Of the forty-five American writers "who have chronicled, reflected upon or influenced the course of our nation's history" selected to be profiled in this C-SPAN series, Ayn Rand is among the four featured on its logo--along with Benjamin Franklin, Frederick Douglass, and Mark Twain. See the Ayn Rand page on the American Writers website--which lists this "About Ayn Rand" page as the first of three internet resources about her.
NOTE: The Ayn Rand program first aired live on Sunday, May 12, 2002. Regrettably, it did not meet the high standard set by most other programs in the series. See C-SPAN American Writers Program on Ayn Rand a Sham: Cedes Control to Doctrinaire Rand Institute.
What Art Is: The Esthetic Theory of Ayn Rand
by Louis Torres & Michelle Marder Kamhi
"A splendid piece of work."--Jacques Barzun
By far the best concise overview of the life and work of Ayn Rand (1905-1982) is by Chris Matthew Sciabarra (author of Ayn Rand: The Russian Radical and editor of the Journal of Ayn Rand Studies), in an article written for Scribner's American Writers series. We quote here from an expanded version of that article, available from The Objectivist Center under the title Ayn Rand: Her Life and Thought:
Few twentieth-century American writers have provoked as much controversy as the novelist and philosopher Ayn Rand. Author of The Fountainhead  and Atlas Shrugged , and of numerous other works of fiction, drama, and nonfiction, Rand conceived a philosophic system founded on "the concept of man as a heroic being, with his own happiness as the moral purpose of his life, with productive achievement as his noblest activity, and reason as his only absolute," as she put it in Atlas Shrugged. She offered distinctive insights on the source and nature of knowledge, art, ethics, and politics. She eschewed contemporary alternatives in each of these areas of human concern, and forged an original philosophy which she called Objectivism. . . .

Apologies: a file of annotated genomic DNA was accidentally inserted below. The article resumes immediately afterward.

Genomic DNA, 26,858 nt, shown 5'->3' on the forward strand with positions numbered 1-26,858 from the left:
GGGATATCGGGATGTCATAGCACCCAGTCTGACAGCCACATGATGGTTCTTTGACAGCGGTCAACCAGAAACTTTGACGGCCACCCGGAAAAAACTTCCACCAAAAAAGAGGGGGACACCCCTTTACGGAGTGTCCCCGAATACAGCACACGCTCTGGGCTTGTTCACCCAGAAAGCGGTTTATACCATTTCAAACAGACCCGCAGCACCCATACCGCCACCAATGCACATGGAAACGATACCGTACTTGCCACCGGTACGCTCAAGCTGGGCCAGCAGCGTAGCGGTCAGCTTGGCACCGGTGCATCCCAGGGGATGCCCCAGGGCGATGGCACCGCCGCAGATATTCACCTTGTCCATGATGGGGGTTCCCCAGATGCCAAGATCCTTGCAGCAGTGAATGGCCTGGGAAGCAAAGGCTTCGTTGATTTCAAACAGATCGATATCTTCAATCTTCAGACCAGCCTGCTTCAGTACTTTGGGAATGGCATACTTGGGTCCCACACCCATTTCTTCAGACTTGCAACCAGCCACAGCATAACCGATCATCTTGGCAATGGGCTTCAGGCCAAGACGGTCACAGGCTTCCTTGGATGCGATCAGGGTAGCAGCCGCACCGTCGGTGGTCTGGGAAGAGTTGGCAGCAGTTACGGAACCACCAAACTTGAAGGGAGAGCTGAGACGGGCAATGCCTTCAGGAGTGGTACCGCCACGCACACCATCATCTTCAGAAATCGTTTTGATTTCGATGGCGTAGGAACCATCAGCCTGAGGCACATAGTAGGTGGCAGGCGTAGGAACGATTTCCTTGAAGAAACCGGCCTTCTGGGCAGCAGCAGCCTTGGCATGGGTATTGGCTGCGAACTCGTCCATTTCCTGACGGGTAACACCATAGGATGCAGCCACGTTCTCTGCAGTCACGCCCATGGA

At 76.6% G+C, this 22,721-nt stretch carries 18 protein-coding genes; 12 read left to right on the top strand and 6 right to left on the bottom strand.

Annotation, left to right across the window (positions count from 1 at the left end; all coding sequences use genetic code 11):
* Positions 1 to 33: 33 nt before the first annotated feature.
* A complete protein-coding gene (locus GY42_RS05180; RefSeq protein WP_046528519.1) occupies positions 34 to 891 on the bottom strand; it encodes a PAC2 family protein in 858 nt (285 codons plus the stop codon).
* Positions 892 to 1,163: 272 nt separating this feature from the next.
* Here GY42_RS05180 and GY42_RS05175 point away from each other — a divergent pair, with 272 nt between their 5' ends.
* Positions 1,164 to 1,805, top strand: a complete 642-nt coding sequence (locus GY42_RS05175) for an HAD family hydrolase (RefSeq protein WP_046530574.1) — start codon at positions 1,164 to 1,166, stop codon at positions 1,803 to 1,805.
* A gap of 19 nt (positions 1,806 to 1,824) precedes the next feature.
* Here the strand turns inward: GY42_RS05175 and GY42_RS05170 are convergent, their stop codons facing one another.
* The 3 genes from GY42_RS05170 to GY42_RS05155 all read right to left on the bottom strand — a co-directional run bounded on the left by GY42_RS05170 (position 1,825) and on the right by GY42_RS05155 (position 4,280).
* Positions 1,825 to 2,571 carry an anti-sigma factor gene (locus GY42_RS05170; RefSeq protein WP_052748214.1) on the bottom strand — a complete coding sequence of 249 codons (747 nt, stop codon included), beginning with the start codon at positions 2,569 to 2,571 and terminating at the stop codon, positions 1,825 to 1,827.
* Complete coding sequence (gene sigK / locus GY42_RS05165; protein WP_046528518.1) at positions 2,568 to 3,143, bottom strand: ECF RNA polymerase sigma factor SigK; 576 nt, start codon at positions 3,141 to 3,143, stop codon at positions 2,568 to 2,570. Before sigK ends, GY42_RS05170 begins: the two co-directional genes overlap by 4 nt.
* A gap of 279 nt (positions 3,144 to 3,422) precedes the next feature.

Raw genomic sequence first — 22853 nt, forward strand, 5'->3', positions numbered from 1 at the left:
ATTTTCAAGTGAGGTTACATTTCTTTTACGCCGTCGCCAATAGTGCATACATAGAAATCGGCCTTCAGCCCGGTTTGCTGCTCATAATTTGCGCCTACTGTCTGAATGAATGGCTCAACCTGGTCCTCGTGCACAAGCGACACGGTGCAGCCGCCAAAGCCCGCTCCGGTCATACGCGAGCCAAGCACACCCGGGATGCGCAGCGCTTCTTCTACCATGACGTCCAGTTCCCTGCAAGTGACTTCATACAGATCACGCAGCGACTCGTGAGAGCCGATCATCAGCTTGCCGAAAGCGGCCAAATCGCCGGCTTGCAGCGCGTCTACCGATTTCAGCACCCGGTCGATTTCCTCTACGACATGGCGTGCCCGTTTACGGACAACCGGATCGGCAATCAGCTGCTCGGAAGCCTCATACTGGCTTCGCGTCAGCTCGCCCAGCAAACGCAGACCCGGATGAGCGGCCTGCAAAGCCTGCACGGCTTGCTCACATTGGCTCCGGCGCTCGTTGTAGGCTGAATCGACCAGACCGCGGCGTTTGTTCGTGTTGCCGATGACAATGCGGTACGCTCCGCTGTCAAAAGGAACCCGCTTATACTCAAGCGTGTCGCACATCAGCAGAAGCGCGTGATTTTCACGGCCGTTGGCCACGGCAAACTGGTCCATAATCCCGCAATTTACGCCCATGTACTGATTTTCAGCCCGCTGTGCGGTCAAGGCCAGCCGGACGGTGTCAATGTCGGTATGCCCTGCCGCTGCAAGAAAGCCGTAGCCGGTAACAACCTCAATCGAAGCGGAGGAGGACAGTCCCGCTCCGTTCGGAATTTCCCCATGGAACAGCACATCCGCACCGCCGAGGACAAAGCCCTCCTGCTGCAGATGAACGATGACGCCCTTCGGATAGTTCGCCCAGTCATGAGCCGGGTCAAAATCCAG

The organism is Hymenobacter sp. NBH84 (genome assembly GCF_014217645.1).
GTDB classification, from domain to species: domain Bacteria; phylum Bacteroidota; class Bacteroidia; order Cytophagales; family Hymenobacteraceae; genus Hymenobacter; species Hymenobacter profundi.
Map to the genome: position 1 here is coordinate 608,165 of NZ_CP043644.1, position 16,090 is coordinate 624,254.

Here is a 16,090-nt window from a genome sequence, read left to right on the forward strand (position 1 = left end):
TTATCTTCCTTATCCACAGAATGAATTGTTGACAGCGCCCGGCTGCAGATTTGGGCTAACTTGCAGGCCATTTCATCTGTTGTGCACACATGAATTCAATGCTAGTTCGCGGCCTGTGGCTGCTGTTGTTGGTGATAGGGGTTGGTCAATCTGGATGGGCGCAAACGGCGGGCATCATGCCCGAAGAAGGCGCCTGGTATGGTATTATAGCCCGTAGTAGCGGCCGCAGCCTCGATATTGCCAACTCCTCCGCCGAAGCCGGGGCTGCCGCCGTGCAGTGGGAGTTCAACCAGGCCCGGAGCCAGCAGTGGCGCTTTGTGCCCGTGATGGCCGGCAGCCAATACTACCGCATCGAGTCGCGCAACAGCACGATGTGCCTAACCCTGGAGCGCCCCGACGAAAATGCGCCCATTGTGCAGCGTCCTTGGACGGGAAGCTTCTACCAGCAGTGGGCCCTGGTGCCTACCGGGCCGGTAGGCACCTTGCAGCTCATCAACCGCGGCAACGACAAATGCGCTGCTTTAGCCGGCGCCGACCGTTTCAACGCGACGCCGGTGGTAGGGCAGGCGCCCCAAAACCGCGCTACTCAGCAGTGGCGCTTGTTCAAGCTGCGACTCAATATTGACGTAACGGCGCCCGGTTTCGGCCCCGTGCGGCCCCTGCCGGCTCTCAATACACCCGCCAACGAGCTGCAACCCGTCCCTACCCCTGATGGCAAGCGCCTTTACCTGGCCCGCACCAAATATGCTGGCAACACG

The Fountainhead details the struggles of Howard Roark, a brilliantly creative architect who rejects conventional styles in a display of his own . . . individuality. . . . Despite mixed reviews, some critics, like Lorine Pruette, praised the book. Writing for the New York Times Book Review, Pruette observed that "Rand is a writer of great power. She has a subtle and ingenious mind and the capacity of writing brilliantly, beautifully, bitterly." She compared the novel to such classics as Thomas Mann's The Magic Mountain and Henrik Ibsen's The Master Builder. It was "the only novel of ideas written by an American woman" that she could recall. . . .
[In Atlas Shrugged, Rand] imagined a world in which the men and women "of the mind," the creative "prime movers," go on strike. . . . It was an ambitious undertaking . . . [incorporating] elements of science fiction and fantasy, symbolism and realism. . . . John Chamberlain, writing for the New York Herald Tribune, commended the book as a "vibrant and powerful novel of ideas," a "philosophical detective story," in the tradition of Dostoyevsky's Crime and Punishment. But most reviewers exhibited an intense hostility to Rand's novel and its long philosophic monologues. . . . Despite this frosty critical reception, Atlas Shrugged, like The Fountainhead, eventually became a long-term best-seller. . . .
In her [nonfiction,] Rand presented Objectivism as an integrated system with implications for every major branch of philosophy. In metaphysics (the study of the nature of existence), Rand argued in favor of an "objective reality." In epistemology (the study of the nature and means of knowledge), she accepted the validity of sensory percepton and the efficacy of human reason. In aesthetics (the study of the nature and function of art), she examined the conceptual basis of art and its role in human life. In ethics (the study of the nature and proper principles of morality), she advocated "rational self-interest." And in politics (the study of the principles guiding a proper social system), she favored individualism and laissez-faire capitalism. . . .
While Rand stressed the role of reason, she rejected the belief that there was an inherent antagonism between reason and emotion. . . . [She acknowledged] the importance of emotion to a fully integrated existence. She viewed emotions as responses emanating from a subconscious estimate "of that which furthers man's values or threatens them, that which is for him or against him." . . . Central to Rand's understanding of emotion was her conviction that the subconscious mind [is] a mechanism for the spontaneous integration of experience and the automatization of knowledge. This developed conception was most clearly expressed in her essays on the nature and function of art.